Senate passes bills to boost trades
STATE HOUSE – The Senate today approved three bills to strengthen Rhode Island’s trades.
The first, sponsored by Senate President Pro Tempore Hanna M. Gallo (D-Dist. 27, Cranston, West Warwick) would direct a portion of funds from commercial and residential building permits toward contractor training programs.
The bill (2022-S 2855) raises an assessment on residential building permits from .1 to .2 of total construction costs, capped at $100, and directs the new portion to the Department of Labor and Training’s contractor training account. It would then be used for contractor training grants for minority business enterprises, state and local building officials and more.
Another bill (2022-S 2841) that passed today, also sponsored by Senator Gallo, would give school committees responsibility for incorporating career and technical education programs into kindergarten through grade 12 curricula, including knowledge of careers and all types of employment opportunities and registered apprenticeships, and emphasizing the advantages of completing school with marketable skills.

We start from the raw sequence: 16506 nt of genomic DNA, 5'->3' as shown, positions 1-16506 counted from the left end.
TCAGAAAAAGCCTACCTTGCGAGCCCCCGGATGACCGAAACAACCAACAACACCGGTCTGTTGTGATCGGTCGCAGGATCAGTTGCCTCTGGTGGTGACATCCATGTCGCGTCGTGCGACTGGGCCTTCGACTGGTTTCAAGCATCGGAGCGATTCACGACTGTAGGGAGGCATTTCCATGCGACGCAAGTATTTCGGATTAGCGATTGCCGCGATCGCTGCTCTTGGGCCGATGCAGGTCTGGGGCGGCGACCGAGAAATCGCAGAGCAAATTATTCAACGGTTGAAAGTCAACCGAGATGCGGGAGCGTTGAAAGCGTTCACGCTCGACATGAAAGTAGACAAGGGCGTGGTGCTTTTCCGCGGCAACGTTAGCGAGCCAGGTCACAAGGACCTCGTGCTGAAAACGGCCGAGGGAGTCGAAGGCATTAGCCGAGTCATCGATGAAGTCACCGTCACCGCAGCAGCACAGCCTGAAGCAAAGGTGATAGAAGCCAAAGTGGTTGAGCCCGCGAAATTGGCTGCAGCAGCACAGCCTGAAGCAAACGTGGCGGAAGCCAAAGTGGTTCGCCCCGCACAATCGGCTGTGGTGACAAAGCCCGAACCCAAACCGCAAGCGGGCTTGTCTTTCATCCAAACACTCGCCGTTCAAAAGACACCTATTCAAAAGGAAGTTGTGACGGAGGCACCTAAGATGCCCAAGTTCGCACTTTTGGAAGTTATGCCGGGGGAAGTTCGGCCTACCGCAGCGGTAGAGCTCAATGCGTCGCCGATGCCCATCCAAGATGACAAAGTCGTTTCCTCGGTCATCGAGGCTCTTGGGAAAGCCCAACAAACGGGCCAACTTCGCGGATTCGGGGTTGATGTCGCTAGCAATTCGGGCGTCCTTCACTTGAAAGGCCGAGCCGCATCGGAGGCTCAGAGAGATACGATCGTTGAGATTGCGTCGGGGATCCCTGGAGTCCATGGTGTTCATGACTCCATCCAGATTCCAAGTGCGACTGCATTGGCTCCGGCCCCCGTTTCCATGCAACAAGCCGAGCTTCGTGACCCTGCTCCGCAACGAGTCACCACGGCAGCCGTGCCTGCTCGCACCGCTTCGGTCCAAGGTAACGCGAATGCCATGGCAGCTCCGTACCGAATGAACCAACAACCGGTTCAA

“Having a workforce that is very well-trained in construction trades — and encouraging young people to enter those trades — will benefit all segments of Rhode Island’s economy. Development depends on workers who are ready to build, and the trades will provide rewarding, family-sustaining careers well into the future,” said Senator Gallo.
A third bill (2022-S 2551Aaa), sponsored by Sen. Meghan E. Kallman (D-Dist. 15, Pawtucket, North Providence), would require projects that are awarded tax credits through the Rebuild Rhode Island Program to adhere to the same wage and payment standards for construction workers required under state contracts, including paying prevailing wages and issuing paychecks weekly.
“When the state is investing resources into development, we have a responsibility to ensure that those funds are used in a way that is consistent with the labor standards we’ve laid out for how our state does business. Construction workers are Rhode Islanders, and they deserve to be paid fairly, especially when the state is a partner on their project,” said Senator Kallman.
All three bills now go to the House of Representatives, where Rep. Brandon Potter (D-Dist. 16, Cranston) has introduced companion legislation (2022-H 7985) to the Rebuild Rhode Island bill.